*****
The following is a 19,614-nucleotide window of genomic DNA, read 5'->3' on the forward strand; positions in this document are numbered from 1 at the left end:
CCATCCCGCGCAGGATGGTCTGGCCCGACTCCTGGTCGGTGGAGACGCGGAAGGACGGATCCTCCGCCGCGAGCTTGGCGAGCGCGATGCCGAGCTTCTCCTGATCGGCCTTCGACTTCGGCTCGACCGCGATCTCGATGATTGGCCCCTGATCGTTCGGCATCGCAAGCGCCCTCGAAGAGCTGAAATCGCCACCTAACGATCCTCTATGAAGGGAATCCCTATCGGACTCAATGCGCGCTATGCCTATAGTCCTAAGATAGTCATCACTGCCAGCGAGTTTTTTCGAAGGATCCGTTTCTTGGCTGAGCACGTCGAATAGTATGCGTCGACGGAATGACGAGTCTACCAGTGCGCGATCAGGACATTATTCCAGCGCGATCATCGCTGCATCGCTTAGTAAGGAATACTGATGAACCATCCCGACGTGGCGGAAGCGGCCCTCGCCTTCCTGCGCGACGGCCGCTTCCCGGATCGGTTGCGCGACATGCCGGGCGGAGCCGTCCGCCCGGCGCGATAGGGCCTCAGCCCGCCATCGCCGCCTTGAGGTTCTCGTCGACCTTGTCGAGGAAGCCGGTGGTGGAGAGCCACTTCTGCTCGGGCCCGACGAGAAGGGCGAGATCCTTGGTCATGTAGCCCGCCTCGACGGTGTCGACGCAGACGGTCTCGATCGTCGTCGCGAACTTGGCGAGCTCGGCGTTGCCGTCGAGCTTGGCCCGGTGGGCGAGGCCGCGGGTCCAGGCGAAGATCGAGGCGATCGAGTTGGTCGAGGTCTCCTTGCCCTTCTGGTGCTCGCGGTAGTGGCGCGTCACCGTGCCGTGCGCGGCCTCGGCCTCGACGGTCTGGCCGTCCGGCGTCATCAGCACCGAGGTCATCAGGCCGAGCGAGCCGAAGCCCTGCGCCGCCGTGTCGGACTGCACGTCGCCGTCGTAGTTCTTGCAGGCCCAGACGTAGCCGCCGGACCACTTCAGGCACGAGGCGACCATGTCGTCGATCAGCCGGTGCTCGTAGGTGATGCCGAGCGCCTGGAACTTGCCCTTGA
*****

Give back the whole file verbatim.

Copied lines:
The following is a 19,614-nucleotide window of genomic DNA, read 5'->3' on the forward strand; positions in this document are numbered from 1 at the left end:
CCATCCCGCGCAGGATGGTCTGGCCCGACTCCTGGTCGGTGGAGACGCGGAAGGACGGATCCTCCGCCGCGAGCTTGGCGAGCGCGATGCCGAGCTTCTCCTGATCGGCCTTCGACTTCGGCTCGACCGCGATCTCGATGATTGGCCCCTGATCGTTCGGCATCGCAAGCGCCCTCGAAGAGCTGAAATCGCCACCTAACGATCCTCTATGAAGGGAATCCCTATCGGACTCAATGCGCGCTATGCCTATAGTCCTAAGATAGTCATCACTGCCAGCGAGTTTTTTCGAAGGATCCGTTTCTTGGCTGAGCACGTCGAATAGTATGCGTCGACGGAATGACGAGTCTACCAGTGCGCGATCAGGACATTATTCCAGCGCGATCATCGCTGCATCGCTTAGTAAGGAATACTGATGAACCATCCCGACGTGGCGGAAGCGGCCCTCGCCTTCCTGCGCGACGGCCGCTTCCCGGATCGGTTGCGCGACATGCCGGGCGGAGCCGTCCGCCCGGCGCGATAGGGCCTCAGCCCGCCATCGCCGCCTTGAGGTTCTCGTCGACCTTGTCGAGGAAGCCGGTGGTGGAGAGCCACTTCTGCTCGGGCCCGACGAGAAGGGCGAGATCCTTGGTCATGTAGCCCGCCTCGACGGTGTCGACGCAGACGGTCTCGATCGTCGTCGCGAACTTGGCGAGCTCGGCGTTGCCGTCGAGCTTGGCCCGGTGGGCGAGGCCGCGGGTCCAGGCGAAGATCGAGGCGATCGAGTTGGTCGAGGTCTCCTTGCCCTTCTGGTGCTCGCGGTAGTGGCGCGTCACCGTGCCGTGCGCGGCCTCGGCCTCGACGGTCTGGCCGTCCGGCGTCATCAGCACCGAGGTCATCAGGCCGAGCGAGCCGAAGCCCTGCGCCGCCGTGTCGGACTGCACGTCGCCGTCGTAGTTCTTGCAGGCCCAGACGTAGCCGCCGGACCACTTCAGGCACGAGGCGACCATGTCGTCGATCAGCCGGTGCTCGTAGGTGATGCCGAGCGCCTGGAACTTGCCCTTGA